It is probably a bit presumptuous to call it one way or the other just 8 months after the draft. Still, Jayson Tatum looks like a franchise cornerstone while Markelle Fultz remains a puzzling enigma. Only time will bear out the final verdict, but thus far it seems Boston made out rather well.
On top of that disparity is the matter of the pick compensation that Philadelphia provided to Boston for the right to move up 2 spots. While Celtics fans had dreams of landing a top 5 pick in this year’s draft, when and how that pick will convey is still very much up in the air.
As a refresher, here’s how the restrictions read on RealGM:
L.A. Lakers’ 2018 1st round pick to Philadelphia (via Phoenix) or to Boston (via Phoenix to Philadelphia) protected for selections 1 and 6-30; if this pick falls on any of its protected selections and is therefore retained by Philadelphia, then Boston will instead receive the more favorable of Philadelphia’s 2019 1st round pick protected for selection 1 and Sacramento’s 2019 1st round pick protected for selection 1 (via Philadelphia) and Philadelphia will receive the less favorable or the protected of these two picks [L.A. Lakers-Phoenix, 7/11/2012; Milwaukee-Philadelphia-Phoenix, 2/19/2015; Philadelphia-Sacramento, 7/9/2015; Boston-Philadelphia, 6/19/2017]; the 2019 pick conveyance is included in “2019 first round draft pick from Philadelphia or Sacramento” on Boston Incoming
Bottom Line: The Lakers pick needs to land between 2 and 5 for the Celtics to get a selection in this year’s draft. The Lakers have won 4 games in a row and currently own the 10th worst record and if the season ended today and the lottery were held tomorrow, the Celtics would have a 2.9% chance of getting the pick (the Lakers would have to win the lottery but not get the top overall pick). So while that’s a greater than zero chance of happening, it is a mathematical long shot at best.
Assuming the Lakers pick doesn’t convey this year, the Celtics will get whichever pick is better between the Kings and Sixers (provided it isn’t number 1 overall).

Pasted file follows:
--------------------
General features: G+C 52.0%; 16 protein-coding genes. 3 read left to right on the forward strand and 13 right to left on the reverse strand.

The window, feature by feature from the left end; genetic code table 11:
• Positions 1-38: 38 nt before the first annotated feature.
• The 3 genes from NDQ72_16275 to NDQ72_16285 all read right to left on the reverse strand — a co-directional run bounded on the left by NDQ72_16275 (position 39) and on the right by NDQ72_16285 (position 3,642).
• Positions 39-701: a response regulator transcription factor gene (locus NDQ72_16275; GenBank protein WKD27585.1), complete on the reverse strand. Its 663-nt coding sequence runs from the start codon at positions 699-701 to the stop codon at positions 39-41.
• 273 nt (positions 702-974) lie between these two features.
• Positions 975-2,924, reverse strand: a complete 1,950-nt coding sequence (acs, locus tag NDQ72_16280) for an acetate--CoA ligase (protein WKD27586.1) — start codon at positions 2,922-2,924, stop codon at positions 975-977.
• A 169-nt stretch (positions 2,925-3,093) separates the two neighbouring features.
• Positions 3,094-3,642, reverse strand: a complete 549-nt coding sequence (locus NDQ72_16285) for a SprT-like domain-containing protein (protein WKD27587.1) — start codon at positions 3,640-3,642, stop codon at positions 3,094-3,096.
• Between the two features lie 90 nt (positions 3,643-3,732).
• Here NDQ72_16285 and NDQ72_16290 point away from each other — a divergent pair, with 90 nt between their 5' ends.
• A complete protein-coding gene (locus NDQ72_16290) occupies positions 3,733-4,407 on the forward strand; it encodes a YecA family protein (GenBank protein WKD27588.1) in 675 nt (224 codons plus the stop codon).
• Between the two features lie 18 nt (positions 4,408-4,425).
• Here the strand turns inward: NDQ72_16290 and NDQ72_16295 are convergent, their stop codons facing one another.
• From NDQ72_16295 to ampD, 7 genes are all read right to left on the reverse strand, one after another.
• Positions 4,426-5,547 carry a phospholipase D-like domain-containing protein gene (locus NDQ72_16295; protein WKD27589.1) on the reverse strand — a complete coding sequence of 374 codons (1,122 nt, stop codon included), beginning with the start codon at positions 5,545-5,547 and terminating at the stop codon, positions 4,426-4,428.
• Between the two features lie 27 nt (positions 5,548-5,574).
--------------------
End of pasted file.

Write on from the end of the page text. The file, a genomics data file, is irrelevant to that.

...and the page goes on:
Before we get into that, however, the question begs to be asked. How in the world did we get here? How is it that the rebuilding Lakers have just 26 wins and yet have 9 other teams behind them in the standings?
In a word: Tanking.
We currently have eight teams on pace to win fewer than 30 games. That has never happened in an 82-game NBA season. (Eight teams did win below 35.3 percent of their games — the equivalent of 29 wins — in lockout-shortened 2011-12, but that’s an asterisk of a season.) In most regular seasons, four or five teams will lose 53 games or more. Occasionally, the NBA will have six or (rarely) seven teams in that club. The odds are strong that we’ll get eight.
Why are so many teams tanking? Well, there are a whole host of reasons being attributed and there’s a long, interesting conversation being discussed across the league about it. Just click the links in this article and you’ll find plenty.
One interesting driver for our discussion is the issue of supply and demand. This year’s draft seems to be very strong at the top (high demand). Also, the lottery odds are changing next year, so the opportunity to tank with the same potential results is diminishing.
NBA scouts project June’s draft to feature five to seven elite talents, depending on individual opinion. Also, this is the final year before changes to the lottery system are implemented, leveling out the odds. In the future, the teams with the three worst records will each have 14 percent odds of winning the lottery. The odds for the teams with the three worst records this season: 25, 19.9 and 15.6 percent, in descending order.
Those flattened odds could play a major part in determining where our future pick will land. If the Kings are still the Kings, then they’ll be somewhere in the lottery. It is unlikely (though not completely out of the question) that the Sixers would still find themselves out of the playoffs in 2019.
Regardless, Celtics fans’ dreams of snagging a DeAndre Ayton or Luka Doncic in this year’s draft are diminishing by the day. Perhaps the 2019 draft will produce a Bol Bol or Zion Williamson for the Celtics. Or maybe that pick will be long gone in some blockbuster trade by then.
On the other hand, if you are still holding on to hope for this year’s lottery, there are still 20 games left for the Lakers to go on a losing streak and improve their odds ever so slightly. I mean, it isn’t hard to root against the Lakers now is it?